With high expectations for the BoJ to ease further after the recent strong rally of the yen and weak core inflation readings, the central bank left its three key easing tools unchanged catching some investors off guard. The central bank’s inaction did little to help the continued strength of the yen which breached the ¥108 level today (in London trading hours), soaring ~3% against the dollar.
Back in January the BoJ’s adoption of negative rates took the market by surprise, again, it was not a popular move and was in fact counter-productive as the yen began its ascent against the dollar. This time round the bank has wrong-footed a number of investors whose expectations were for the central bank to deliver further monetary stimulus; especially after Governor Kuroda’s comment that the central bank “would not hesitate to take further easing measures” in order to reach its targeted inflation - which has consequently been pushed out, for the fourth time, into the next fiscal year.
The move has had little impact on our portfolios. We do however believe that the BoJ have actually missed a trick and markets are quickly losing confidence in the central bank. We understand the reasoning behind the BoJ’s decision to monitor the effect of January's negative interest rate decision over a longer term. However, the wrong signals have been sent to the market which expected the bank would, at the very least, expand its bond-buying program, and/or boost its ETF exposure and possibly go further into negative rates. In his statement post-announcement, Kuroda did comment that venturing further into negative interest rates was not off the table. What is however, is stimulus in the form of “helicopter money” which he said cannot be adopted “under Japan’s current legal system”. One has to wonder whether the central bank is running out of options. The market will now look to Prime Minister Shinzo Abe for any hints of fiscal stimulus to spur growth.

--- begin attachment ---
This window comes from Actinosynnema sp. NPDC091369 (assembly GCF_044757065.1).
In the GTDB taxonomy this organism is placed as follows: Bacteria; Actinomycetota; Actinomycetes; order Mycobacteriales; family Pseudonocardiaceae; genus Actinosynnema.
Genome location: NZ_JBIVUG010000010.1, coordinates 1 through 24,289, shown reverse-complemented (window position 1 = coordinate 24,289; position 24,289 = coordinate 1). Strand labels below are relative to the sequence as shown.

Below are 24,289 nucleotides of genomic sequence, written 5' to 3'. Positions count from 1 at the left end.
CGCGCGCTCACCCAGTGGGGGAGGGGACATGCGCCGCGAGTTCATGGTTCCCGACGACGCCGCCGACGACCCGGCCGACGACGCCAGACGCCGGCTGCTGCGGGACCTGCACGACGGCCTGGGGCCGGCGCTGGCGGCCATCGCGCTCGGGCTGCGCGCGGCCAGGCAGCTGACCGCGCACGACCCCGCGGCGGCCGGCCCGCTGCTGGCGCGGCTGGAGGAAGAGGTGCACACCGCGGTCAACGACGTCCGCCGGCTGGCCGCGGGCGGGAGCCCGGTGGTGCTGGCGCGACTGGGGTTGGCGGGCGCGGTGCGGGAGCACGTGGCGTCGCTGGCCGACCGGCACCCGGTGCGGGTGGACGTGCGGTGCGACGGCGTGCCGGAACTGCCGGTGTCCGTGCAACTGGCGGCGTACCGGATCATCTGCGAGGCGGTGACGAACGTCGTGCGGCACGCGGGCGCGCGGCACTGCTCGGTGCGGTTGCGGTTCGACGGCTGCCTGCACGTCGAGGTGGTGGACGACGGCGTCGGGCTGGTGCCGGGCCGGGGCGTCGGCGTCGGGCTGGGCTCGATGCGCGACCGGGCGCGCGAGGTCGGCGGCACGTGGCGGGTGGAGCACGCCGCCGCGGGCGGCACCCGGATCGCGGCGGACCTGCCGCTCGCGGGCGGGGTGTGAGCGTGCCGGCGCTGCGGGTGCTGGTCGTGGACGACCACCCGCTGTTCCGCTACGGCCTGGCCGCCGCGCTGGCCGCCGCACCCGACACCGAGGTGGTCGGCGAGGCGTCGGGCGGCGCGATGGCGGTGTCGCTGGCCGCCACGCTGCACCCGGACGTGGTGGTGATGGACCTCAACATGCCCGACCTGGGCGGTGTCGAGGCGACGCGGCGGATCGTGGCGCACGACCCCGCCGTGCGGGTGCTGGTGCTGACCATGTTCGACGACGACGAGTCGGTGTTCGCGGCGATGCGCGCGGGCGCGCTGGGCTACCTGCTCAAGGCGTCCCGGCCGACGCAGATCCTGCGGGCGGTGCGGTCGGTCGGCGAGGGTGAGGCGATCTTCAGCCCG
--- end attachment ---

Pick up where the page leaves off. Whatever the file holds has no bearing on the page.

Elsewhere, the FOMC remain broadly unchanged and “continues to monitor inflation indicators and global economic and financial developments”. A recent pickup in China data has helped reduce the risk of “global economic and financial developments”. Concern has shifted to US domestic economic activity which appears “to have slowed”. Today we had the release of Q1’16 growth in the US which the market expected to be around 0.7%; the Atlanta Fed and New York Fed called for 0.6% and 0.8% respectively. The reading disappointed at 0.5% qoq annualised, the slowest pace of growth in two years. Forecasts had been as high as 2.5% back in January! US Treasuries and the dollar did not seem to react to the miss with the 10-yr yield and DXY Index trading more or less within range. Since 2010 we have seen weaker Q1 readings, averaging 0.8%, however this year there were limited “adverse weather conditions”, or “residual seasonality”, coined by the Commerce Department. Despite the Fed’s favoured core PCE Q1’16 reading (+2.1% qoq) beating market consensus of 1.9% qoq, a June hike is looking ever less likely.